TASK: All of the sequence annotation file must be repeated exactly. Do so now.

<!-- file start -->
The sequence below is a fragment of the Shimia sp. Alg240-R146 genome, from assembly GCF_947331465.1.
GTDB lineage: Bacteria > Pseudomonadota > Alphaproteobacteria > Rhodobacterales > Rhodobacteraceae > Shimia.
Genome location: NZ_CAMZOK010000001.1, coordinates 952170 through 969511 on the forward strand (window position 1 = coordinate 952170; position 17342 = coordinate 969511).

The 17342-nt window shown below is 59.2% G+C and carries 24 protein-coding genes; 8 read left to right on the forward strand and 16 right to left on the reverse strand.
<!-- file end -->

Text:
The sequence below is a fragment of the Shimia sp. Alg240-R146 genome, from assembly GCF_947331465.1.
GTDB lineage: Bacteria > Pseudomonadota > Alphaproteobacteria > Rhodobacterales > Rhodobacteraceae > Shimia.
Genome location: NZ_CAMZOK010000001.1, coordinates 952170 through 969511 on the forward strand (window position 1 = coordinate 952170; position 17342 = coordinate 969511).

The 17342-nt window shown below is 59.2% G+C and carries 24 protein-coding genes; 8 read left to right on the forward strand and 16 right to left on the reverse strand.